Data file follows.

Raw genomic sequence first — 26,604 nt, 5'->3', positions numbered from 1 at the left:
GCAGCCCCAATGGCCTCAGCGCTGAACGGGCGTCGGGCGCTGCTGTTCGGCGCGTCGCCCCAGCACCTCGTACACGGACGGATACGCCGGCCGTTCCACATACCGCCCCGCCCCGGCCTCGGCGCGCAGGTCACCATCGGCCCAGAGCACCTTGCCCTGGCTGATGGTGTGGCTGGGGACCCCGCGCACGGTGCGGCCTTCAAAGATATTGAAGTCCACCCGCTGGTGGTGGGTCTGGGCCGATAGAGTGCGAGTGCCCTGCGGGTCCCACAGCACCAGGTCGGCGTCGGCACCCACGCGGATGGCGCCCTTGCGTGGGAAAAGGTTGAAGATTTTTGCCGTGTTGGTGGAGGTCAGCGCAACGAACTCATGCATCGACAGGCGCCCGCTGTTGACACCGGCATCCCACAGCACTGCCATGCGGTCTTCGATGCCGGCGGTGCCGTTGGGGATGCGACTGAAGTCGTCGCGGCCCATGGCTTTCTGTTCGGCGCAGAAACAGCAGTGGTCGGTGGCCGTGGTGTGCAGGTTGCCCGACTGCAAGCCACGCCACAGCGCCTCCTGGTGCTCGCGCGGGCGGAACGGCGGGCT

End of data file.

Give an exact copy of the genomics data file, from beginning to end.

Raw genomic sequence first — 26,604 nt, 5'->3', positions numbered from 1 at the left:
GCAGCCCCAATGGCCTCAGCGCTGAACGGGCGTCGGGCGCTGCTGTTCGGCGCGTCGCCCCAGCACCTCGTACACGGACGGATACGCCGGCCGTTCCACATACCGCCCCGCCCCGGCCTCGGCGCGCAGGTCACCATCGGCCCAGAGCACCTTGCCCTGGCTGATGGTGTGGCTGGGGACCCCGCGCACGGTGCGGCCTTCAAAGATATTGAAGTCCACCCGCTGGTGGTGGGTCTGGGCCGATAGAGTGCGAGTGCCCTGCGGGTCCCACAGCACCAGGTCGGCGTCGGCACCCACGCGGATGGCGCCCTTGCGTGGGAAAAGGTTGAAGATTTTTGCCGTGTTGGTGGAGGTCAGCGCAACGAACTCATGCATCGACAGGCGCCCGCTGTTGACACCGGCATCCCACAGCACTGCCATGCGGTCTTCGATGCCGGCGGTGCCGTTGGGGATGCGACTGAAGTCGTCGCGGCCCATGGCTTTCTGTTCGGCGCAGAAACAGCAGTGGTCGGTGGCCGTGGTGTGCAGGTTGCCCGACTGCAAGCCACGCCACAGCGCCTCCTGGTGCTCGCGCGGGCGGAACGGCGGGCT